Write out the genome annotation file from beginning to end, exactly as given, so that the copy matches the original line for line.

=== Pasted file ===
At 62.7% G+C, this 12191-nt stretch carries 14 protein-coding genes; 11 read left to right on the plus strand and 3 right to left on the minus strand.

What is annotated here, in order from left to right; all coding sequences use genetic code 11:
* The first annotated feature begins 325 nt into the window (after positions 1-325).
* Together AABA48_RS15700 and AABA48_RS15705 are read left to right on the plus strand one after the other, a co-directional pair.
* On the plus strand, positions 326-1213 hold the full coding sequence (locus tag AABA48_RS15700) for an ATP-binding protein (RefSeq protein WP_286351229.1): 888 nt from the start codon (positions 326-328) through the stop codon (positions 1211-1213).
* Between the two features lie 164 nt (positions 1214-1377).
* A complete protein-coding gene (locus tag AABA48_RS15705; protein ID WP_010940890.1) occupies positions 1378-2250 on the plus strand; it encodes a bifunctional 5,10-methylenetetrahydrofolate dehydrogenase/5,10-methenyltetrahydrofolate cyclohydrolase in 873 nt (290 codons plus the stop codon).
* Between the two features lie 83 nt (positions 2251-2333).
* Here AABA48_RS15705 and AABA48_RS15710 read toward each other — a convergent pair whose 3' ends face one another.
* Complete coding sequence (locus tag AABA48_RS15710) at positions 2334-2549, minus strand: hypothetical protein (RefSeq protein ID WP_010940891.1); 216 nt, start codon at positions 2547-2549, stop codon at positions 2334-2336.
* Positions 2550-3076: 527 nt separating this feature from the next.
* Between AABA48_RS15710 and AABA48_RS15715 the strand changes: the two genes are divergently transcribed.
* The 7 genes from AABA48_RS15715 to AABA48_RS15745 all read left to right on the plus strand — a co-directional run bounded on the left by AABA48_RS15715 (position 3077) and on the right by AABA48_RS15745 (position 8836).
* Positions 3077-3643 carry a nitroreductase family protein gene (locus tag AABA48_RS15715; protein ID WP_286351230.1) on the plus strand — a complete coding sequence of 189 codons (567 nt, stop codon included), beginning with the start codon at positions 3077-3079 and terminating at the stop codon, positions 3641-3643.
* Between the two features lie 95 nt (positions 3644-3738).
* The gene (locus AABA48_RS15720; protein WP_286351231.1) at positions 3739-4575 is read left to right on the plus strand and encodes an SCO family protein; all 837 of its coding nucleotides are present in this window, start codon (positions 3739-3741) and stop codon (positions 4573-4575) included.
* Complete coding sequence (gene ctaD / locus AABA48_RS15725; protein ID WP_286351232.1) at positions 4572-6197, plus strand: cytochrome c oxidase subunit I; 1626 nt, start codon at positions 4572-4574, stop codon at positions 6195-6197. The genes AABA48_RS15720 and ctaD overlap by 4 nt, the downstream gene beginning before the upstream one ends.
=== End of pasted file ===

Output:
At 62.7% G+C, this 12191-nt stretch carries 14 protein-coding genes; 11 read left to right on the plus strand and 3 right to left on the minus strand.

What is annotated here, in order from left to right; all coding sequences use genetic code 11:
* The first annotated feature begins 325 nt into the window (after positions 1-325).
* Together AABA48_RS15700 and AABA48_RS15705 are read left to right on the plus strand one after the other, a co-directional pair.
* On the plus strand, positions 326-1213 hold the full coding sequence (locus tag AABA48_RS15700) for an ATP-binding protein (RefSeq protein WP_286351229.1): 888 nt from the start codon (positions 326-328) through the stop codon (positions 1211-1213).
* Between the two features lie 164 nt (positions 1214-1377).
* A complete protein-coding gene (locus tag AABA48_RS15705; protein ID WP_010940890.1) occupies positions 1378-2250 on the plus strand; it encodes a bifunctional 5,10-methylenetetrahydrofolate dehydrogenase/5,10-methenyltetrahydrofolate cyclohydrolase in 873 nt (290 codons plus the stop codon).
* Between the two features lie 83 nt (positions 2251-2333).
* Here AABA48_RS15705 and AABA48_RS15710 read toward each other — a convergent pair whose 3' ends face one another.
* Complete coding sequence (locus tag AABA48_RS15710) at positions 2334-2549, minus strand: hypothetical protein (RefSeq protein ID WP_010940891.1); 216 nt, start codon at positions 2547-2549, stop codon at positions 2334-2336.
* Positions 2550-3076: 527 nt separating this feature from the next.
* Between AABA48_RS15710 and AABA48_RS15715 the strand changes: the two genes are divergently transcribed.
* The 7 genes from AABA48_RS15715 to AABA48_RS15745 all read left to right on the plus strand — a co-directional run bounded on the left by AABA48_RS15715 (position 3077) and on the right by AABA48_RS15745 (position 8836).
* Positions 3077-3643 carry a nitroreductase family protein gene (locus tag AABA48_RS15715; protein ID WP_286351230.1) on the plus strand — a complete coding sequence of 189 codons (567 nt, stop codon included), beginning with the start codon at positions 3077-3079 and terminating at the stop codon, positions 3641-3643.
* Between the two features lie 95 nt (positions 3644-3738).
* The gene (locus AABA48_RS15720; protein WP_286351231.1) at positions 3739-4575 is read left to right on the plus strand and encodes an SCO family protein; all 837 of its coding nucleotides are present in this window, start codon (positions 3739-3741) and stop codon (positions 4573-4575) included.
* Complete coding sequence (gene ctaD / locus AABA48_RS15725; protein ID WP_286351232.1) at positions 4572-6197, plus strand: cytochrome c oxidase subunit I; 1626 nt, start codon at positions 4572-4574, stop codon at positions 6195-6197. The genes AABA48_RS15720 and ctaD overlap by 4 nt, the downstream gene beginning before the upstream one ends.